Alaska Fisheries Report June 16, 2022

On this week’s Alaska Fisheries Report with Terry Haines: KDLL’s Sabine Poux reports on more king closures, KUAC’s Dan Bross tells of low salmon returns to the Yukon, and the North Pacific Fishery Management Council figures a warmer climate into their snow crab rebuilding plan.



Restricting Kings 

                             Sabine Poux       KDLL         

Poor runs already closed the Kenai River to king salmon fishing this June.

And this week, the Alaska Department of Fish and Game is closing several other king salmon sport fisheries on the Kenai Peninsula, on the Kasilof [kuh-SEE-loff] and Ninilchik [Nuh-NIL-chik] rivers, as well as in Cook Inlet salt water.

It’s all pointing to the downturn of king salmon in Cook Inlet. KDLL’s Sabine Poux has more.

Mike Booz, the Lower Cook Inlet sportfish area manager for Fish and Game, says the department is trying to be proactive in limiting and restricting king fisheries amid that downturn.

“I want nothing more than to have good numbers of king salmon returning to our streams every year. But I think it’s going to be a test of patience here for what we’ve been seeing.”

King salmon populations have been suffering in Cook Inlet.

Booz says the department’s been squeaking out escapement goals. But he says the runs haven’t supported good fishing or harvest opportunities.

He says, last week, it was clear the runs were not doing well enough to support fisheries.

“It was pretty obvious that these runs were looking to be some of the weakest runs we’ve seen here in Cook Inlet since we’ve been monitoring escapement.”

That’s true for both the Kasilof and Ninilchik rivers, which are stocked with hatchery-produced kings.

The Ninilchik River has closed before, most recently in 2018. But Booz says it’s the first time in his memory that the department closed the Kasilof to king fishing.

The Anchor River and Deep Creek are also closed to sport fishing, as of June 11.

And it’s all on top of the recent closure of the popular Kenai king early run.

For sportfishing guides on the southern peninsula, that means rerouting from the king salmon streams on the southern peninsula to the sockeye runs on the central peninsula.

That’s what Grant Anderson with the Fly Box in Anchor Point plans to do. Though it comes at a cost for his business

“It’s an extra hour drive each direction and then an hour drive to Kasilof, hour and 10 minutes or so to Kenai.”

He says he’ll be taking clients up to the Kenai this year — like he has the last several years.

Booz says the department will do what it can to restrict the fisheries amid the multi-year downturn of kings. He says that means making timely and conservative management decisions — which he says will likely need to continue going forward.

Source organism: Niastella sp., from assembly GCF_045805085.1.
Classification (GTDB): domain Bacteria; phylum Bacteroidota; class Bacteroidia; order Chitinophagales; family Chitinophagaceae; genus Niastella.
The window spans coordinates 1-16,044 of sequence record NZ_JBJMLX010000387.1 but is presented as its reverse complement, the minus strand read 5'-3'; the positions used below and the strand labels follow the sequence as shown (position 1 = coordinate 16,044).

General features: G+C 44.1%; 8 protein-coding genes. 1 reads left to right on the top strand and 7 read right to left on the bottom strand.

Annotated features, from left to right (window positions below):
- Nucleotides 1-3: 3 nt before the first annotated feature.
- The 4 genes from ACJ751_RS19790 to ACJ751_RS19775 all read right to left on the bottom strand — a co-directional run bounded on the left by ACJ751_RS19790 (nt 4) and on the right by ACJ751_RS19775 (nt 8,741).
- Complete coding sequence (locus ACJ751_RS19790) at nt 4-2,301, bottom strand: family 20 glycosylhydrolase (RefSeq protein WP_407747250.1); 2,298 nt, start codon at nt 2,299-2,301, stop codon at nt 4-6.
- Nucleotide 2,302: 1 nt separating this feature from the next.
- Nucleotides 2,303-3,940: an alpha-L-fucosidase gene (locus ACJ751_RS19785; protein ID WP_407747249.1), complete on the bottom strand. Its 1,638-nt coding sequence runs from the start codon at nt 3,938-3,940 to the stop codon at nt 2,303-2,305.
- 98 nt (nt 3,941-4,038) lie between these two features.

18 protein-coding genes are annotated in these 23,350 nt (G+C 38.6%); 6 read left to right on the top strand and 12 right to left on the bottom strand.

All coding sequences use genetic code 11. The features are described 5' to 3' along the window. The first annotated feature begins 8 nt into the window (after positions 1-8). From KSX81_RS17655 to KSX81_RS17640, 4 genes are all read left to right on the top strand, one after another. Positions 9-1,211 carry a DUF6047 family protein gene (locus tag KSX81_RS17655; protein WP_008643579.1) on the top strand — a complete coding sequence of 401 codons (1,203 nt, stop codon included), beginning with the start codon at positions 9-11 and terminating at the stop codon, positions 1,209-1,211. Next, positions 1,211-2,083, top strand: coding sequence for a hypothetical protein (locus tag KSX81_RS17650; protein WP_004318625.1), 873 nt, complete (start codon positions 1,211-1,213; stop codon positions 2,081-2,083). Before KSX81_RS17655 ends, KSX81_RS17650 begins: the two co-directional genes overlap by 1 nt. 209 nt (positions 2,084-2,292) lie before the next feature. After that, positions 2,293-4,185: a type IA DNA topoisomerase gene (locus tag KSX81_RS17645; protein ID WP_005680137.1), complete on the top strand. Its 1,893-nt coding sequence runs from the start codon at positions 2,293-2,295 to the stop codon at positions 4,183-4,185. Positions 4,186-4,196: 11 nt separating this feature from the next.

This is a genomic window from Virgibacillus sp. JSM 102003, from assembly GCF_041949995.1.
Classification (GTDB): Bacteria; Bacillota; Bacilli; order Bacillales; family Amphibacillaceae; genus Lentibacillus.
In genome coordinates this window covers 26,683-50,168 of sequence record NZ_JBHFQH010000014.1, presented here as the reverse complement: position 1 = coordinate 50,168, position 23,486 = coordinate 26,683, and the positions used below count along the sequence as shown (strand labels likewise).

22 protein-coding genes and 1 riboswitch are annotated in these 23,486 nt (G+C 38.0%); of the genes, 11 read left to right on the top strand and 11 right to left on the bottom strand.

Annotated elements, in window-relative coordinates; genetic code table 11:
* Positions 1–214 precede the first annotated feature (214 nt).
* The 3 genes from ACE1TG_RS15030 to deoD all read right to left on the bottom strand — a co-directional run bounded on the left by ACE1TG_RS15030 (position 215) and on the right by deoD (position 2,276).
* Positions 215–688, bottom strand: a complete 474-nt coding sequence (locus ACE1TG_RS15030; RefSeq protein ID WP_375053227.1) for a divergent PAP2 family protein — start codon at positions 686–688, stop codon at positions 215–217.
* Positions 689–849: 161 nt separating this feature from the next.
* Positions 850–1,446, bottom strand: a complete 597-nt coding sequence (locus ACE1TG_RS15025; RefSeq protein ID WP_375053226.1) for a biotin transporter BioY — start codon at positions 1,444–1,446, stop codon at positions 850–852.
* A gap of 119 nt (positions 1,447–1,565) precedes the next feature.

“Ideally, I’d like to see king salmon start turning around right now. But it feels like we’re in for the long haul.”

The Kasilof and Cook Inlet saltwater king fisheries close Wednesday. The Ninilchik River closes to king fishing Thursday.

But if you do want to fish for kings, there are a few options on the Kenai Peninsula.

Lower Cook Inlet is still open to king salmon fishing. That’s everything south of Bluff Point, near the same latitude as Diamond Creek. Booz says the king fishing there has been slow so far.

The Nick Dudiak Fishing Lagoon in Homer and the Seldovia Slough are also still producing kings.


Yukon Salmon                                               

Dan Bross       KUAC  



Salmon passage on the lower Yukon River is lagging. A sonar counter at Pilot Station had tallied only 24 hundred Chinook, and 307 Summer Chum salmon as of Monday. Federal management biologist Holly Carroll assessed the situation during a weekly Yukon River Fisheries Drainage Association teleconference on Tuesday.

 “Our counts at Pilot Station sonar right now are well below average for both Chinook and Summer Chum and so right now its just really essential tat we get all these salmon up to the spawning grounds.”   

Salmon fishing is being closed in sync with migration upriver.

 “If we do this now you know it should make it that enough fish get to the spawning grounds and we should see better returns in the future, so I just want to thank everyone for that stewardship and that conservation.”

This year’s Yukon River chinook and chum runs are forecast to be similar to last year’s weak returns and again insufficient to meet escapement goals and provide any surplus for harvest.


Snow Crab Rebuilding

Terry Haines    KMXT

The North Pacific Fishery Management Council has been tasked with designing a plan to rebuild snow crab stocks in the Eastern Bering Sea. The first question they had to ask themselves is why did they crash in the first place? Here is Dr. Franz Mueter from a presentation he gave to the Council at their recent meeting:

(Cut #1)

Here is Council Member Bill Tweit:

(Cut #2)

So the scientists think a mass mortality event due to warm conditions is to blame for the sudden crash of Bering Sea snow crab. The question managers have to ask themselves is how common will these events be in the future? Estimates range between every 38 to every 7 years. Is it even realistic to think snow crab can be rebuilt to historically high levels? Or are we in a new reality in which the expected level of the rebuilt stock will be much lower than it has been? Here again is Dr. Mueter:

(Cut #3)

So in other words, it’s all about making their best guess, and adjusting as they go along. The North Pacific Fishery Management Council will be examining the various rebuilding projections and narrowing their plan options at their next meeting in October. They would like to have statistics from the 2022 stock survey in hand when they do, but that ball is still in the air. Time is short. They are operating on a strict two-year time limit to implement the plan, and the clock is ticking.


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